Ultimately, we could debate language and definitions till the cows come home but does it matter? Humansandnature.org invites us to think about this in more depth:
We evolved within the community of life, and yet we humans often consider ourselves separate from nature. Are we unique? Is this distinction helpful? How do our ways of thinking of ourselves in relation to other life influence the identities we carry and actions we take? We invite you to share your reflections as we explore the relationship between humans and nature. Read a story, tell your own.
We are now entering, or are in, the sixth mass extinction event. And unlike previous ones, this one is caused by the activities of humans. Many plant and animal species have become extinct in just the last 50 years and many more are at risk. We continue to endanger the natural world through habitat destruction, by alternating landscapes, by polluting water and by polluting the earth to name a few ways. As an example, biodiversity in freshwater is estimated to have declined by 50% in the last twenty years. Twenty years. That’s 2/3rds of my life and it’s not even a dot on the timescales of the species that we are talking about.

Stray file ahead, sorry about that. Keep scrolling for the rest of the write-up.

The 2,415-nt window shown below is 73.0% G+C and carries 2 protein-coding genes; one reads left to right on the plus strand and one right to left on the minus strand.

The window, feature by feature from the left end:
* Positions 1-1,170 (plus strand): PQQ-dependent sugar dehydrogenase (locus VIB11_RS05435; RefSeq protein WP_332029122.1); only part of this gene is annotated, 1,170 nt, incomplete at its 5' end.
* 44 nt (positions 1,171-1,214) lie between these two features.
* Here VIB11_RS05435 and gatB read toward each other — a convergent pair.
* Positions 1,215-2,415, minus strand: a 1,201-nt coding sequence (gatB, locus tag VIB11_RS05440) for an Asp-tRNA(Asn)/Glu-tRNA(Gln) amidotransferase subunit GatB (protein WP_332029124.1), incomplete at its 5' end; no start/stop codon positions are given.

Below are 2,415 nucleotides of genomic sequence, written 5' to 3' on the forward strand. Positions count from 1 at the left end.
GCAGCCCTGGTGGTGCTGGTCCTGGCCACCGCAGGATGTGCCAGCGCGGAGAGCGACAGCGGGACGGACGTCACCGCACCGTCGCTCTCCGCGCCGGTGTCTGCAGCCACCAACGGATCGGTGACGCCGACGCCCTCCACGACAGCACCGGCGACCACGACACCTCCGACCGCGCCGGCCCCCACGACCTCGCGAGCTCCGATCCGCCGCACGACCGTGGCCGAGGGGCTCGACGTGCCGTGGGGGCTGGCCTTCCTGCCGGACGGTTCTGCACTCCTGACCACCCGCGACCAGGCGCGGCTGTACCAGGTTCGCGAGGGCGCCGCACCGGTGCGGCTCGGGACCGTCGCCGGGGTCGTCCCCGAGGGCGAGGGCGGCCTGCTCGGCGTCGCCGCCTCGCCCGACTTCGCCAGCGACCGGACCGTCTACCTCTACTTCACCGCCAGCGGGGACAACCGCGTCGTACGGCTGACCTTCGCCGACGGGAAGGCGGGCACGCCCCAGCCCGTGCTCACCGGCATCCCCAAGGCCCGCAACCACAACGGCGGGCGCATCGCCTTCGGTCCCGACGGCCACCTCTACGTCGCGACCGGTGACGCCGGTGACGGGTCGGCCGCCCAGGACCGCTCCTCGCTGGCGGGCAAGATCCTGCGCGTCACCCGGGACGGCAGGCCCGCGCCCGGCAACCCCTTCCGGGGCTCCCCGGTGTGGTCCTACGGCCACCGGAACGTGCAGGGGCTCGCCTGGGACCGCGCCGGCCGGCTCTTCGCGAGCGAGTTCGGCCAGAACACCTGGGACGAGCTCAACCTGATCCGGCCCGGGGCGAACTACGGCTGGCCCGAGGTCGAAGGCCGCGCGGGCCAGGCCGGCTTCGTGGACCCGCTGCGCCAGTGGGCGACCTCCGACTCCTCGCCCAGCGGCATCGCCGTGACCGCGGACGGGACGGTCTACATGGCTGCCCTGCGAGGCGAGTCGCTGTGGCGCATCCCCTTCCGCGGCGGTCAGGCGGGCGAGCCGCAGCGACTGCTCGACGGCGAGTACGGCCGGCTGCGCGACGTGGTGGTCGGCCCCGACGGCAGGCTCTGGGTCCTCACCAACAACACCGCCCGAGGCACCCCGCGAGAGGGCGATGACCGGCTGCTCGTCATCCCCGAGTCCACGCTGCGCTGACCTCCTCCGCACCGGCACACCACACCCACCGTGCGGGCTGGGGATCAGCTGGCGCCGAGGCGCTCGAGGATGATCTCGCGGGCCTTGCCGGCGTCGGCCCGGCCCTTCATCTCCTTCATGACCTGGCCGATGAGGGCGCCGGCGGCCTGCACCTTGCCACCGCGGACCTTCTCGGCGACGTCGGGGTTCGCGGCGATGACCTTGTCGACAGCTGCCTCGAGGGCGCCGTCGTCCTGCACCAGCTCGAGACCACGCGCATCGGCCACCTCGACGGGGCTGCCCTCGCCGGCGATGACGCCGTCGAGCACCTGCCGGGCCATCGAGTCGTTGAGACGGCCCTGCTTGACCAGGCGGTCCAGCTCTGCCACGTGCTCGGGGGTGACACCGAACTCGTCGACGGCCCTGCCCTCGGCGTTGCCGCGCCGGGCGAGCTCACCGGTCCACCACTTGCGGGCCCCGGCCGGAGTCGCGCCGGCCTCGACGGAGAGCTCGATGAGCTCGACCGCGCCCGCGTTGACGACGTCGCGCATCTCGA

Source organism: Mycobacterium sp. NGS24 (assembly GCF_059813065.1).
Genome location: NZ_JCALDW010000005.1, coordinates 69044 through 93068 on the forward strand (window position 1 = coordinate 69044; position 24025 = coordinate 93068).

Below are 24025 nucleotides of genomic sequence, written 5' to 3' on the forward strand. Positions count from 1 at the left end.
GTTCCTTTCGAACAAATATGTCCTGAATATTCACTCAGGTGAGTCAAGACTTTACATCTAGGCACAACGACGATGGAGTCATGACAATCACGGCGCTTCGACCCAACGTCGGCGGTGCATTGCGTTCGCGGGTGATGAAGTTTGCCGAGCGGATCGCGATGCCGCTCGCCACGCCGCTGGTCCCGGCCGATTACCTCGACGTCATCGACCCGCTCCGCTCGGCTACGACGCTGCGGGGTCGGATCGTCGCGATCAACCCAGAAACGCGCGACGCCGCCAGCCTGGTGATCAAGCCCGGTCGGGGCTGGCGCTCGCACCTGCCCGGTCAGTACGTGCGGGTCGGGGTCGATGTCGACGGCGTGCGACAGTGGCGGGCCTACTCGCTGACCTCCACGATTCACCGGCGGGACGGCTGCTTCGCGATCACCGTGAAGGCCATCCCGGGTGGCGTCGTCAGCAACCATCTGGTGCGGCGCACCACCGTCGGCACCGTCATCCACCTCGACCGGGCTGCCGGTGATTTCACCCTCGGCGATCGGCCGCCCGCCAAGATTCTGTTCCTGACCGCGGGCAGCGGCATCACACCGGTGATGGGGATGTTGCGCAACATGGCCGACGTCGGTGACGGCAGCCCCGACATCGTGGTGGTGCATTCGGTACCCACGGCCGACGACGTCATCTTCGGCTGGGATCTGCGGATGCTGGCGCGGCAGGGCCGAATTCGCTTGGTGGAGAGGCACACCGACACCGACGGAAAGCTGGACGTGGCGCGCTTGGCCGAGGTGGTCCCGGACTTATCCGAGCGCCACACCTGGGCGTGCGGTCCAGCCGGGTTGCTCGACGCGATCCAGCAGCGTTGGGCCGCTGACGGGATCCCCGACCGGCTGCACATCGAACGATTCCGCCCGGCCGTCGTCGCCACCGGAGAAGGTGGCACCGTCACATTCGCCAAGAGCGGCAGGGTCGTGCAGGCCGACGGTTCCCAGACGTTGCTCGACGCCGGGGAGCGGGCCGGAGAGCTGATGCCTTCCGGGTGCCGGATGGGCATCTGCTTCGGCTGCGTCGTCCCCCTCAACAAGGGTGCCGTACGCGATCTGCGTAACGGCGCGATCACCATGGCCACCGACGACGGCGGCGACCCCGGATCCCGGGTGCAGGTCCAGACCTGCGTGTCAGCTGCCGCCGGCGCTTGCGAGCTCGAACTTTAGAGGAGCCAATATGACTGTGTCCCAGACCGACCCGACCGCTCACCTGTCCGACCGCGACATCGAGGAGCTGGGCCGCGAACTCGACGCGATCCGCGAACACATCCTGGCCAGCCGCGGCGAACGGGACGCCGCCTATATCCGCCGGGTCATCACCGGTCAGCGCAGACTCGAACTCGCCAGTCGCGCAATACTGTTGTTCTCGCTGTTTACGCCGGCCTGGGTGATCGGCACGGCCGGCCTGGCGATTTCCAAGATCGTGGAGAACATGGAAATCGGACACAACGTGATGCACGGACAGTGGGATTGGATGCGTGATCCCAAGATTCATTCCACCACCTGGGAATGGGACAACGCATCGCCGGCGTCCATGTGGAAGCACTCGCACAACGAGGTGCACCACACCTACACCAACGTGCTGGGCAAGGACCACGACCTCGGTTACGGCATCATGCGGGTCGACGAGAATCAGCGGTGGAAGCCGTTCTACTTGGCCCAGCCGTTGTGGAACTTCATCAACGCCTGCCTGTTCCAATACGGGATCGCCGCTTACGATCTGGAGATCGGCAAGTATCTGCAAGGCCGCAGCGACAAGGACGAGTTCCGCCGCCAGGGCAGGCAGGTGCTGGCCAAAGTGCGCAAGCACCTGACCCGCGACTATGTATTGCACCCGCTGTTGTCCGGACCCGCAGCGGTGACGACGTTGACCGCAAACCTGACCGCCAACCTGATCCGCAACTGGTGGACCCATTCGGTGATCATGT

Most people now accept that climate change is happening. As I’m writing this, storm Irma has just hit Florida, swiftly on the back of hurricane Harvey. There is so much we don’t know about climate change but we do know that weather patterns are changing. Breeding patterns are changing. Migration is affected. Birds which stick to their migration times are arriving too late in their spring grounds and finding the food they rely on is gone. Flowers have bloomed too early; the insects have emerged too soon and the birds must change too. And those animals which depend on the birds? They too must change and suddenly the world looks very different.